Other learning interactions to consider

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Flowchart: One of Jennifer’s current project is using a flowchart visual to illustrate decisions. Learners make decisions and follow the path of that decision down the chart to see out comes. It’s not a conversation, but more of a “what if” where you can replay the conversation and try different choices. Flowcharts allow learners to play around with different outcomes, always asking the question “I wonder what happens when?”

Video: When a course calls for more multimedia, Jennifer suggests including a video in the middle of the course. The video can tell a story, then ask learners to react to it. This type of of interaction can improve the pacing of a more text-heavy course.

Identification goals: If the learning objective is more technical, such as knowing the parts and pieces of an engine, Jennifer frequently designs identification interactions into a course. Learners might have to identify different elements and how they’re used through a simple drag and drop activities.

Best Practices

For all of these interactions, having the “context” of what am I doing when I need to be identifying this thing or having the conversation is important. As I mentioned earlier, eLearning courses are already a bit out of context. The more realism you can put in the course, the better.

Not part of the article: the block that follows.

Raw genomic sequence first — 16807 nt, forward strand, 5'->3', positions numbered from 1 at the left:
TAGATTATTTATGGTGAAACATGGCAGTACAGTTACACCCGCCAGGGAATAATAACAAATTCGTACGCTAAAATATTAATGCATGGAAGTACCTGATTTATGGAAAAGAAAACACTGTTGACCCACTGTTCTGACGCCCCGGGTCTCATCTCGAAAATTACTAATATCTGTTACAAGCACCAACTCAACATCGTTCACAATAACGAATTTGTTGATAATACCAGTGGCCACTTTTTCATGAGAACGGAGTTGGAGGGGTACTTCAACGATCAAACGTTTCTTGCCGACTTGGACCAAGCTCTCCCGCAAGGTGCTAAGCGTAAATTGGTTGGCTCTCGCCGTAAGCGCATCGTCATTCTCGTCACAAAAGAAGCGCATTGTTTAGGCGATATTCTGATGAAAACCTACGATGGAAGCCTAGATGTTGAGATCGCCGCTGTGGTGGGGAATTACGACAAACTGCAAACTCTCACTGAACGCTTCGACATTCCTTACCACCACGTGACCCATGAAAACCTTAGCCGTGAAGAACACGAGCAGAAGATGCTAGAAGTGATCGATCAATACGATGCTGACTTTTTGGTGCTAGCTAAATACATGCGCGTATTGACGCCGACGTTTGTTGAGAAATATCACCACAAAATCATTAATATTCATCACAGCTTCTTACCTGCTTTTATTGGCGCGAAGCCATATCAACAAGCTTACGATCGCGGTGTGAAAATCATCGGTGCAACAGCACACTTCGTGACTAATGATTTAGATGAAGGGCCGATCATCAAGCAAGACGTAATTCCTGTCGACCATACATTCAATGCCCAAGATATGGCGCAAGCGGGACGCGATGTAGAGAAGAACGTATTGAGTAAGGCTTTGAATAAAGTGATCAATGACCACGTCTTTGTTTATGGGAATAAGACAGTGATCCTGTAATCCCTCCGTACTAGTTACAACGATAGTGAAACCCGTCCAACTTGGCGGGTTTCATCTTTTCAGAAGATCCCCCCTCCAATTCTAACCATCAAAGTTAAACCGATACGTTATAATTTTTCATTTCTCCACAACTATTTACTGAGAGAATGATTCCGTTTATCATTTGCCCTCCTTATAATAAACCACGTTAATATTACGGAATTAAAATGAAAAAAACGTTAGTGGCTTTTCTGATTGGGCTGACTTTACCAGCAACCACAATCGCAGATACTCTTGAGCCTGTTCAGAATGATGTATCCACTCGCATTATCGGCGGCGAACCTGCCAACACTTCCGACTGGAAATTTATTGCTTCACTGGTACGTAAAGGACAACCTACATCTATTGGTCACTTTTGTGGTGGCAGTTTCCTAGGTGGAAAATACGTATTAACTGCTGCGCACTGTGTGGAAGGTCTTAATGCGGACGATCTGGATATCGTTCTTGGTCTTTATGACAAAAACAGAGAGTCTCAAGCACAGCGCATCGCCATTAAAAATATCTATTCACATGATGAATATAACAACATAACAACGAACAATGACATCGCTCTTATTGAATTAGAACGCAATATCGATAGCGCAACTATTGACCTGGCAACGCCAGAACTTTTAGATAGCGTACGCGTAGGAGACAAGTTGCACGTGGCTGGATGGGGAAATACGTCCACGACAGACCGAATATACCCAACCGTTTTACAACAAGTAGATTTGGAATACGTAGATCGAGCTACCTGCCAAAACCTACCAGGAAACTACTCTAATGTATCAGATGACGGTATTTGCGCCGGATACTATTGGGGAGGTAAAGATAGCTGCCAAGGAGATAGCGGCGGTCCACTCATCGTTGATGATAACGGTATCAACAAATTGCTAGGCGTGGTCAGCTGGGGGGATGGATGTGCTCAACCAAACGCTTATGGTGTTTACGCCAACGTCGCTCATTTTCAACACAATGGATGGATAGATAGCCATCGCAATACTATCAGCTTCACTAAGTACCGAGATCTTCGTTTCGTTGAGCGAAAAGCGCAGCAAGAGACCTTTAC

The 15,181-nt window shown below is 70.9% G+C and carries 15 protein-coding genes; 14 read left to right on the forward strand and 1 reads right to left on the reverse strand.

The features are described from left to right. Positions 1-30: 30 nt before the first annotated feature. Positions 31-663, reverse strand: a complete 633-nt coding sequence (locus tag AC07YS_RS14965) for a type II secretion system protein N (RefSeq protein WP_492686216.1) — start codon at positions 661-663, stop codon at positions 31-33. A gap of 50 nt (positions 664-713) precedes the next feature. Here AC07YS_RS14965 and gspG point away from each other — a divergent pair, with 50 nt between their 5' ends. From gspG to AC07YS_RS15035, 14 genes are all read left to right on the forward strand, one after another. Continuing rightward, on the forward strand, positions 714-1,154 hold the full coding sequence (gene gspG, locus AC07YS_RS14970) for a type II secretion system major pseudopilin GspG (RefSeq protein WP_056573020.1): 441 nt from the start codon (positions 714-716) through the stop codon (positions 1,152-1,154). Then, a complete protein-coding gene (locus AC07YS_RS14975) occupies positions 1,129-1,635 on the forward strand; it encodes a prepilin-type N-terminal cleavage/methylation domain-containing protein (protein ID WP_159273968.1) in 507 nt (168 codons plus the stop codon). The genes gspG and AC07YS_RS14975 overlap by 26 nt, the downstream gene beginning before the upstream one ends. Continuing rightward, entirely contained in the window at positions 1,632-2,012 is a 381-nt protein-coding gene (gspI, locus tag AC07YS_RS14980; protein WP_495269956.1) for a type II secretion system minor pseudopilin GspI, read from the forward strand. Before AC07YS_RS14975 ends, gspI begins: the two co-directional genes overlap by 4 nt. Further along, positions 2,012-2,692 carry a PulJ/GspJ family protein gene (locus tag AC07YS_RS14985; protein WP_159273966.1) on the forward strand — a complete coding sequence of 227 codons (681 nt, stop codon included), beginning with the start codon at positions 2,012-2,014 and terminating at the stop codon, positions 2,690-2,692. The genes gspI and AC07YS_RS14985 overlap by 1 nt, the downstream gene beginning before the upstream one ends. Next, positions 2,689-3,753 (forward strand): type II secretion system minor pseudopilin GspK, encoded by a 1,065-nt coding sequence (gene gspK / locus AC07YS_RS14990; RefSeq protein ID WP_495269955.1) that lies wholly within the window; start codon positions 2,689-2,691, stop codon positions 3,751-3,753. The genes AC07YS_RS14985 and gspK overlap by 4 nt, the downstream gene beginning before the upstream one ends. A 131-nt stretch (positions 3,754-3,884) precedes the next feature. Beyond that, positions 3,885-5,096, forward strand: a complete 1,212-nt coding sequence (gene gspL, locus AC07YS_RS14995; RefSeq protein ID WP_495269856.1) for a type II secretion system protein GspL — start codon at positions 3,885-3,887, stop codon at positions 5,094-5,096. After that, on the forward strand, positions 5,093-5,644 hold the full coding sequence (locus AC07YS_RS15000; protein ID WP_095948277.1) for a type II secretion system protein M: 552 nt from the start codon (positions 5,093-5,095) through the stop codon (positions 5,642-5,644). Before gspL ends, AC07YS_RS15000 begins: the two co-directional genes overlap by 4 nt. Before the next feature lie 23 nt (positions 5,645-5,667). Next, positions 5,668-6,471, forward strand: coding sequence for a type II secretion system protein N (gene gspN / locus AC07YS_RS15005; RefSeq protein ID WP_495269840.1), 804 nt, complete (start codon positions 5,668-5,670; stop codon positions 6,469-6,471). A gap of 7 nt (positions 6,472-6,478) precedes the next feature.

Use real images and sounds: Jennifer gave the example of a troubleshooting course that uses the real alarm sound workers hear in their building. This is a strategy we use frequently in our courses: use real images and sounds that will anchor to what learners already experience.

Only include realistic pressures, not false ones: In Jennifer’s words: “If there is not really a time limit, don’t use a timer. Just adding obstacles for “fake stress” makes the interaction seem dumb. Learners already have  enough problems as it is!”

Scaffold interactions from basic to complex: In a recent curriculum design Jennifer completed for Roche Diagnostics, Jennifer designed the first activity to be very directed; learners were guided through each step and phase. After completing the intro course, learners are directed to a flashcard app where they can practice the knowledge and memorize the concepts and terms through repetition. When learners finally attend face-to-face training with an instructor, they are asked to label and point out parts of a product to show they know how to do it.

Above all, Jennifer says to think through the learning objectives when creating interactions:

If my objective is to “identify,” then that is going to be one kind of interaction. If the objective is “demonstrating the ability to do something,” then I’m going to want to practice doing that thing and demonstrate it in a few different ways. For a “Believe” interaction, the goal should be to challenge or change current assumptions. The type of each interaction will depend on how high you are going up on Bloom’s Taxonomy.

There you have it. Now, go forth and create excellent learner interactions! Contact us if you’d like some help.